Prosser hospital a safe place for newborns

PROSSER - A second chance at life for infants in danger of being abandoned is now possible at Prosser Memorial Hospital, where, as "A Safe Place for Newborns," distraught mothers and fathers can leave their babies anonymously without fear of prosecution.

While a newborn baby is a joy to most parents, for a desperate young mother it may be something to fear. This fear could be strong enough to result in the abandonment of a newborn in an unsafe place.

Prosser hospital officials say there should be no reason for any newborn to be left in a dumpster or other dangerous place. Currently, child abandonment is a felony in Washington state and can result in a maximum sentence of up to 10 years in prison and a $20,000 fine.

As of December 2002, state law provides that a desperate parent of a newborn may leave their unharmed newborn (up to 3 days old) at any hospital or staffed fire station, no questions asked, rather than abandon the newborn. The parents will then be free from fear of prosecution.

The Prosser hospital staff said young parents will be encouraged to volunteer medical history information in regards to the care of the infant. The hospital will then address immediate needs of the newborn, ensuring he or she is free of abuse and then will notify the state Department of Social and Health Services.

Though detailed statistics are hard to come by, newborn abandonment is on the rise with more than 100 babies reported abandoned every year. The law, already in effect in 37 other states, serves as a much-needed solution to the disturbing trend of abandoned babies. In Washington state, 9 to 10 newborns are abandoned every year. One out of every three of those abandoned newborns does not survive.

The "safe place" agenda was started in Minnesota in 2000 and already has been adopted in numerous other states. Joan Dedman, R.N. and Virginia Pfalzer, R.N., two retired nurses who began researching the Safe Place for Newborns program adopted by other states when an abandonment case occurred in the Seattle area, spearhead the state program. These two nurses initiated the program in Washington in 2001 after state legislation failed to gain approval.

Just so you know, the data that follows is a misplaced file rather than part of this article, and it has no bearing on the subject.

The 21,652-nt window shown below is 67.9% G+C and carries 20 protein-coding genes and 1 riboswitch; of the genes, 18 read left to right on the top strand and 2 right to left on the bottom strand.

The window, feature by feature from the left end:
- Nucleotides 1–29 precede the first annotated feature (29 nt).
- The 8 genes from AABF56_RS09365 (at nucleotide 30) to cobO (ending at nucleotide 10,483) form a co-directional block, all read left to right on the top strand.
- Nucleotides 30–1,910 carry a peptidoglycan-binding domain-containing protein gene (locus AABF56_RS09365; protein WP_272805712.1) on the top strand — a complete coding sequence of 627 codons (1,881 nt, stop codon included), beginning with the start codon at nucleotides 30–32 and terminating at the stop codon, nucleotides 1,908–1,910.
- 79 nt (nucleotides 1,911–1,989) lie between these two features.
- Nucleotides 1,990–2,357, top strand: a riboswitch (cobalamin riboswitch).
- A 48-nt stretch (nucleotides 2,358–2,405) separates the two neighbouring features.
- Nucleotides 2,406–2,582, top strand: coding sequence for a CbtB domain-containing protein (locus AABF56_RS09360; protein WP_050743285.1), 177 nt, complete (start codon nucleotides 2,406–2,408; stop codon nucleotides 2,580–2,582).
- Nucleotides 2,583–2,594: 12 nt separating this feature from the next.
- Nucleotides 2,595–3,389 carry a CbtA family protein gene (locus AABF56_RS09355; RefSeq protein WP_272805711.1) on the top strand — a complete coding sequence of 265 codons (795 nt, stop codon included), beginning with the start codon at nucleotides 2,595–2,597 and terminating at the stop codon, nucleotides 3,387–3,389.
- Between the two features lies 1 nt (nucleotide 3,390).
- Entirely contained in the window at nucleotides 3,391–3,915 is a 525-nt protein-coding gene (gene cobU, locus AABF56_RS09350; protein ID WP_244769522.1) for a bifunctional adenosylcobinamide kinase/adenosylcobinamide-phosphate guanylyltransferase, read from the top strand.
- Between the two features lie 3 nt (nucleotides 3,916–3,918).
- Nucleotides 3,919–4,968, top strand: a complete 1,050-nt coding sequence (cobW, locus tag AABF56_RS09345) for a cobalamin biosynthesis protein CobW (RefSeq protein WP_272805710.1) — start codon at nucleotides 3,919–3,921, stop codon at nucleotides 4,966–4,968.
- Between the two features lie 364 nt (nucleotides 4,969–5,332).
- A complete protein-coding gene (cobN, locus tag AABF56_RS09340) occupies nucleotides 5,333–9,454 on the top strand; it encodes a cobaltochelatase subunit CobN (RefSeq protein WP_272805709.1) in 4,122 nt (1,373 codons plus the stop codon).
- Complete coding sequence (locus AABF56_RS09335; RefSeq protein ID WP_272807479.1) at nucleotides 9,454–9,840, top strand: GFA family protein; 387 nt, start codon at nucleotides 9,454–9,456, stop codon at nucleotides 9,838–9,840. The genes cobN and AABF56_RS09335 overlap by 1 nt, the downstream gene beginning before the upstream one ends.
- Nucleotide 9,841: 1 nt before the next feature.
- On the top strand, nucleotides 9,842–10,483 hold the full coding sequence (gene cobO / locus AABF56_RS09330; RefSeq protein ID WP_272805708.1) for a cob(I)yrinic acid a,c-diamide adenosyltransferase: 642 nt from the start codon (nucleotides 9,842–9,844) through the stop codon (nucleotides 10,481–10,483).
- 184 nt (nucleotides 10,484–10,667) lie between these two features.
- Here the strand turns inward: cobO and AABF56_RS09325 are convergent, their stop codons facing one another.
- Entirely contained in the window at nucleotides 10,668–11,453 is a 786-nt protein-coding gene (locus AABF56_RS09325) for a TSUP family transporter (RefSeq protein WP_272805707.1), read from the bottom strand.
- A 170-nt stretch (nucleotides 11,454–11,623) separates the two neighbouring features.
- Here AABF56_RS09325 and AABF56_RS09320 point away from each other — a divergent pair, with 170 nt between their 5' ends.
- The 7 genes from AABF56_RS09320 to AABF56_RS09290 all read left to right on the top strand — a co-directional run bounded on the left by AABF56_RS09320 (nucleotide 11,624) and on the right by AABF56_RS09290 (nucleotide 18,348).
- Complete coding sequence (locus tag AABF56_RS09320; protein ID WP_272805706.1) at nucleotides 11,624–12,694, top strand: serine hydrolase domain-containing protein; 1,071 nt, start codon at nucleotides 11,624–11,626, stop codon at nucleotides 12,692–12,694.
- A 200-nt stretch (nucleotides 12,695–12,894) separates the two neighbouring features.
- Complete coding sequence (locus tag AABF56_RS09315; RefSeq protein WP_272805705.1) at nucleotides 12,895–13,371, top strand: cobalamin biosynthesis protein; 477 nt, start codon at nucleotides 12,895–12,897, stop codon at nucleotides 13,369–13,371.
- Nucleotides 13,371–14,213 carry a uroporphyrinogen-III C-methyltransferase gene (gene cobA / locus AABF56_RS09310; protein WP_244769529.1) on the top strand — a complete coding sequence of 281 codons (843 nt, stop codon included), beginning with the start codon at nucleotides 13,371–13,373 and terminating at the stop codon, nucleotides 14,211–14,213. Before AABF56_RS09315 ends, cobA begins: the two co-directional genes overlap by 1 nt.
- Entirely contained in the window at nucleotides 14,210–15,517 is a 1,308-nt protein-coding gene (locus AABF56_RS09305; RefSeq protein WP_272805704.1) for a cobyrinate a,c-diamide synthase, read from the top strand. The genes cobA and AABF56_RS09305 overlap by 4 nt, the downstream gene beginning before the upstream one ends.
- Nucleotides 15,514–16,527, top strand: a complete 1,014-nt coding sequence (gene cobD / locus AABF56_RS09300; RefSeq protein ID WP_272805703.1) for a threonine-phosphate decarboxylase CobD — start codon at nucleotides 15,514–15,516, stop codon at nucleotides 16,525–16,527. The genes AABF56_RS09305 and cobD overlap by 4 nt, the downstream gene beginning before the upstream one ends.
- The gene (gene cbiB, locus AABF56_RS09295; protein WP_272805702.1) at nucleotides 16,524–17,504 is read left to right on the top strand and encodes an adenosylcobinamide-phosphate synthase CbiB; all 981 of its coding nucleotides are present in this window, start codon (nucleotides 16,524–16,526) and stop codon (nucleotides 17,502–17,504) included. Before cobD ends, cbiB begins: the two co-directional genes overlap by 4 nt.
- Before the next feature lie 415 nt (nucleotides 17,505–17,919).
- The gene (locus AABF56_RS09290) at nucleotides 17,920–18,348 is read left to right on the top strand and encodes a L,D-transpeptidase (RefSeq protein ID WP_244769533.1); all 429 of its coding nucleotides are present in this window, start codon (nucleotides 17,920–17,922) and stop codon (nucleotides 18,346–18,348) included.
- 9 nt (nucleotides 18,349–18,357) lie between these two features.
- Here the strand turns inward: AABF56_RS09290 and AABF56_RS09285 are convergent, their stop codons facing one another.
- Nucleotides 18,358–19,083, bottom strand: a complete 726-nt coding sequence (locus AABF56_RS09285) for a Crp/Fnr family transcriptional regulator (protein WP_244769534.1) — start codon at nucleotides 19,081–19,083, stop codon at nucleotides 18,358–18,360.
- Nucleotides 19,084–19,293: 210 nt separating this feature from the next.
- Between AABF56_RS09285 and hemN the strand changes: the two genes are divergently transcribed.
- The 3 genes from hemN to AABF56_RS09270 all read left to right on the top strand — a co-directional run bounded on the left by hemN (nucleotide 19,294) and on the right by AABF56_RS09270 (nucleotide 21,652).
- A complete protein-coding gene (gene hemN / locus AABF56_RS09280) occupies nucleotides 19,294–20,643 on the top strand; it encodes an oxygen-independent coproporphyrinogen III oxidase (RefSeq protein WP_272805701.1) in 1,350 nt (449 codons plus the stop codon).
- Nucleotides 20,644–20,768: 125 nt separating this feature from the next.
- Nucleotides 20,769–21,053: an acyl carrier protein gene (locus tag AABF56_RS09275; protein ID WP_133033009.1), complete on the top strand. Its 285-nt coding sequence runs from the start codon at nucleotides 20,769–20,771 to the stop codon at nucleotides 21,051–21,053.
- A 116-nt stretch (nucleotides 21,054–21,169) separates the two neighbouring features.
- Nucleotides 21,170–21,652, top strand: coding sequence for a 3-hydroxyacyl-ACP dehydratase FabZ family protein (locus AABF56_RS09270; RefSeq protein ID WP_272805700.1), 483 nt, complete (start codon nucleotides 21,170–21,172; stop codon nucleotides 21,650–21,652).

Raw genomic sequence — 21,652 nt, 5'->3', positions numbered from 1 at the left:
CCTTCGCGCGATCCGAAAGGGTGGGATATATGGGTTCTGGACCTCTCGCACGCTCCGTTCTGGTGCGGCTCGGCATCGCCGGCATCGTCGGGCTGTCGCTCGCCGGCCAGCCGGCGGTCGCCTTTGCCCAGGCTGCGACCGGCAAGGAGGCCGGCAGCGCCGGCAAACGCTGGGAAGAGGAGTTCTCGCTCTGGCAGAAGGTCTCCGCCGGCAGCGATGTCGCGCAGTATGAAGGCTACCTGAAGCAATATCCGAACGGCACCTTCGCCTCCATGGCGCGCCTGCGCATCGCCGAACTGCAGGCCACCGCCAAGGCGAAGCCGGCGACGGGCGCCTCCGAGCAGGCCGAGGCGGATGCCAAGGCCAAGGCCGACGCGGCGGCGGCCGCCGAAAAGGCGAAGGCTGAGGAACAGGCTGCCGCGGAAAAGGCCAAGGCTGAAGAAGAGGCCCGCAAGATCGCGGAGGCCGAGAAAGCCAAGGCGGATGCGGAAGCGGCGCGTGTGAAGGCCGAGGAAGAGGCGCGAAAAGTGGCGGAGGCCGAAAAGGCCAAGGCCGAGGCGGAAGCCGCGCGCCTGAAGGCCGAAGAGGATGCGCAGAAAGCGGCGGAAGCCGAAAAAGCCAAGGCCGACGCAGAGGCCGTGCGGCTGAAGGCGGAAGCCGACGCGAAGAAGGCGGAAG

"The intent is to save unwanted newborns from being tossed in dumpsters by offering a safe, healthy alternative and a second chance at life for the newborn. This is a win-win situation. If we can save just one newborn, it makes it all worth while," said Dedman.

With the help of state and local agencies, Dedman and Pfalzer have worked to develop Safe Place for Newborns in Washington and are working toward seeing it implemented throughout the state.

"Prosser Memorial is proud to offer this service to our community," said Susan McCoy, RNC and nurse manager for the Prosser hospital's acute care services department.

"The critical time in an infant's life is the first few days of life when they need food, warmth, protection and nurturing to survive," McCoy continued. "Our professional staff is trained to respond to crises and the hospital staff has measures in place to care for the newborn."

McCoy explained that laws like the "Newborn Safety Act" only help if the people in crisis are aware of them. She said Prosser Memorial Hospital is a facility able to help newborns in need.

According to the Safe Place for Newborns organization, Prosser Memorial Hospital is the first hospital in the Yakima Valley to be participating in their program at present. Other Eastern Washington hospitals that offer the program include Walla Walla General, Central Washington Hospital in Wenatchee, Quincy Valley Medical Center, Kittitas Valley Community Hospital in Ellensburg, Othello Community Hospital and Kadlec Medical Center in Richland.


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